I’ve read other books about the fascinating Code Talkers but Nez has the most modest, understated way of saying the most incredible things. I loved his beginnings, a lovely heartfelt account of his Navajo upbringing and his extended family, their love of their livestock as near-family. I winced through his accounts of forced boarding school by Christian missionaries where, ironically, he learned the English that made him a reluctant bilingual but enabled him to be in the elite Code Talker group, really special ops of WWII. He loyally credits his fellow Code Talkers or anyone connected with the program and he relates his later hardships of dying children, divorce and health handicaps with calm acceptance. What made me sad, though, was the silence imposed on the Code Talkers for so many years after the war. Their slowly evolving recognition came too late for some of the Code Talkers or their families and late for them to be viewed as heroes by the patriotic Indian community, a community that desperately needed heroes and success. Incredibly no Code Talker ever broke the Army injunction of postwar silence, enjoined in case the code was ever needed again. More incredible was the main theme of this book: Nez never sees himself as a victim, ever, no matter what.
Lastly, Steven Rinella and his book that frankly, I only read because my SIL encouraged me. I’m glad he did because it’s one of those quiet books that hits you in the face, making you question accepted beliefs and points of view. Although I grew up with hunters, I’m not a hunter and was a vegetarian for many years. I’m now trying to eat meat and reduce my intake of processed carbs, such as soy products. Surprisingly, Rinella has helped me eat more meat by viewing it as a natural act, one that made our ancestors smarter and stronger by way of better protein.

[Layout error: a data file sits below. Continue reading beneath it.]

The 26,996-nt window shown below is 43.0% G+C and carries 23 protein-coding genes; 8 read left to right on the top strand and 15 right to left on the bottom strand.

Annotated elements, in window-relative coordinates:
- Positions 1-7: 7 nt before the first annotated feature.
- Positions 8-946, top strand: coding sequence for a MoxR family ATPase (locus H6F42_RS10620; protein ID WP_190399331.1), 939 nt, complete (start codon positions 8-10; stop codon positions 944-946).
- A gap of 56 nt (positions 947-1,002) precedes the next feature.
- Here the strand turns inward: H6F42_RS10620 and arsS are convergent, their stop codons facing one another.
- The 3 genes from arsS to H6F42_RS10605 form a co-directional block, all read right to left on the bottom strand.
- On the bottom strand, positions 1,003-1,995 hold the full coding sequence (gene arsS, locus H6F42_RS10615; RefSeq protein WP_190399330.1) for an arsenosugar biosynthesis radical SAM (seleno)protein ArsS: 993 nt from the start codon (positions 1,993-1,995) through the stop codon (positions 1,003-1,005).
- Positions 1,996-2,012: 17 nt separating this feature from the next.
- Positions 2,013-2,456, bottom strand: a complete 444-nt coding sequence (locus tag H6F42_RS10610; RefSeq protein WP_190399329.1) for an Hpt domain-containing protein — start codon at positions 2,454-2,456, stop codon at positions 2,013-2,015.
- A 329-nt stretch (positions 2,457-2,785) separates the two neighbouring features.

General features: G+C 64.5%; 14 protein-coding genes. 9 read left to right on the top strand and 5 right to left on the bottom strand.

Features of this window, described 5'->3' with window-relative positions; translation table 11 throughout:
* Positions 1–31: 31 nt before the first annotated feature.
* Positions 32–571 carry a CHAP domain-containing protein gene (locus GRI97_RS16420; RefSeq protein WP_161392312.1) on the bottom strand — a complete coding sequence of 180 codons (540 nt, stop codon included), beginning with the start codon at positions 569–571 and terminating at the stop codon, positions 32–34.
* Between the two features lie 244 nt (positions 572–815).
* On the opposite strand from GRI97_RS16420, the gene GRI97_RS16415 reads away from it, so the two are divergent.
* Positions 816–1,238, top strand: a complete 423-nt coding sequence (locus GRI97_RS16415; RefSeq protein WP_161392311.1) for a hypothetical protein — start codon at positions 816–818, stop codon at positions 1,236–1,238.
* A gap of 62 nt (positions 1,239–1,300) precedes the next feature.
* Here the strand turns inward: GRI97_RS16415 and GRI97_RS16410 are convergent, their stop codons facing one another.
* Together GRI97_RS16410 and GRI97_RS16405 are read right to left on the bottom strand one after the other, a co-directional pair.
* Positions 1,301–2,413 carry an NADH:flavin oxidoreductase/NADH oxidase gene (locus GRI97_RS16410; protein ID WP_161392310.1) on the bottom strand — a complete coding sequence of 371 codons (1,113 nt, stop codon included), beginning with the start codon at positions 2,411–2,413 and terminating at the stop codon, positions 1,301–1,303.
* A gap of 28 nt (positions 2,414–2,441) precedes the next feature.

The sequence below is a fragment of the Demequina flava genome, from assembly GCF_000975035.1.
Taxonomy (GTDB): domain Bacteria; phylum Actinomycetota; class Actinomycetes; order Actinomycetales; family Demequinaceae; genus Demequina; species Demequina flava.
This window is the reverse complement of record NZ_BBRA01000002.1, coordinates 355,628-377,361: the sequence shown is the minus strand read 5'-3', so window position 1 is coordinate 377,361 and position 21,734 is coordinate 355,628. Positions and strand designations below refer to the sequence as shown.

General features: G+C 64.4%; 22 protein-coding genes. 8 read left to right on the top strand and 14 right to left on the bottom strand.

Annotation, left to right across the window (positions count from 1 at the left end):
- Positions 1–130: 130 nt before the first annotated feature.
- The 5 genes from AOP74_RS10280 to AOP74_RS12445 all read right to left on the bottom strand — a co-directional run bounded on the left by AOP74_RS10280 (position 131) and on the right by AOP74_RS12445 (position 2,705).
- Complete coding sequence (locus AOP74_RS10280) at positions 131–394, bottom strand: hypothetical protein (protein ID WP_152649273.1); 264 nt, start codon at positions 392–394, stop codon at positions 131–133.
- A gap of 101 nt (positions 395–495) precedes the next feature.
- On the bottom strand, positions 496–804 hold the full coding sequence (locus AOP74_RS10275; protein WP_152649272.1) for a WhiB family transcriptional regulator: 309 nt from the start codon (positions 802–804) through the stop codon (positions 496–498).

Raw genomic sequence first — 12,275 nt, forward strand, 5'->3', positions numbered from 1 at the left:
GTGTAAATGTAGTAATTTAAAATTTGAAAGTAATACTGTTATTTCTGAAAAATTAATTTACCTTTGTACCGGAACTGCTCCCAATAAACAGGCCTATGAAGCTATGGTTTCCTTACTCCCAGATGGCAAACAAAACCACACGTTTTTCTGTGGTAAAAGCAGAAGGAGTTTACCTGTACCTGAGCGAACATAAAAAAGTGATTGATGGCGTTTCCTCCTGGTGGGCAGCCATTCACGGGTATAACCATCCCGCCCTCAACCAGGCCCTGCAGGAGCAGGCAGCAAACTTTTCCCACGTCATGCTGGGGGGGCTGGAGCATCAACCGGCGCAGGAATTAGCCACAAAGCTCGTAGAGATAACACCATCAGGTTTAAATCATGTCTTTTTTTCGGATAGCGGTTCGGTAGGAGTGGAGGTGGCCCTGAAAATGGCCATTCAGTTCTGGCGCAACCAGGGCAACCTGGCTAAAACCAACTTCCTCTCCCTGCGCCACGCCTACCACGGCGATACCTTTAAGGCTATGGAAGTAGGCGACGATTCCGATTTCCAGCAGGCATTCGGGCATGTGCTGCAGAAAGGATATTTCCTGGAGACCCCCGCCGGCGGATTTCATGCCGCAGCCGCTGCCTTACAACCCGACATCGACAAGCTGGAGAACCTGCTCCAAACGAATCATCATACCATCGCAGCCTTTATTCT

I’ve been watching his MeatEater tv shows and it helps that Rinella is so darn likable. He reminds me of my brother and other young men who grew up outdoors, playing sports in any empty lot they found, passed newspapers for spending money, doted on their Moms, did daily chores inside the house and out, bought used bicycles and fixed them up and later bought used cars and fixed them up.. They always broke the rules some, going farther outside the yard and playing tricks with their bikes and always with the wise cracks. Then they were all asked or told by their country to fight a war that wasn’t a war in Vietnam, only to hear the American media insult them and their war and came home to calls of “Babykillers” and being spat upon while walking Main Street.
Rinella is, IOW, the quintessential American young man with boy next door good
lucks looks but not handsome, fun to be with but not witty, an average student who isn’t brilliant but possesses a native intelligence yet doesn’t drop trivia or NYT quotes but down deep learns what he needs or wants to know. I think he writes and quotes literature/poetry for the time-honored reason that he has to. I don’t know Rinella’s politics but in the American future of Obama Pajama Boy and Princeton Check Your Privilege Blame America First Boy/Man, Steve Rinella gives me hope.
Here’s a bit of his Thomas K Whipple quote:
All America lies at the end of the wilderness road, and our past is not a dead past, but still lives in us. Our forefathers had civilization inside themselves, the wild outside. We live in the civilization they created, but within us the wilderness still lingers. What they dreamed, we live, and what they lived, we dream.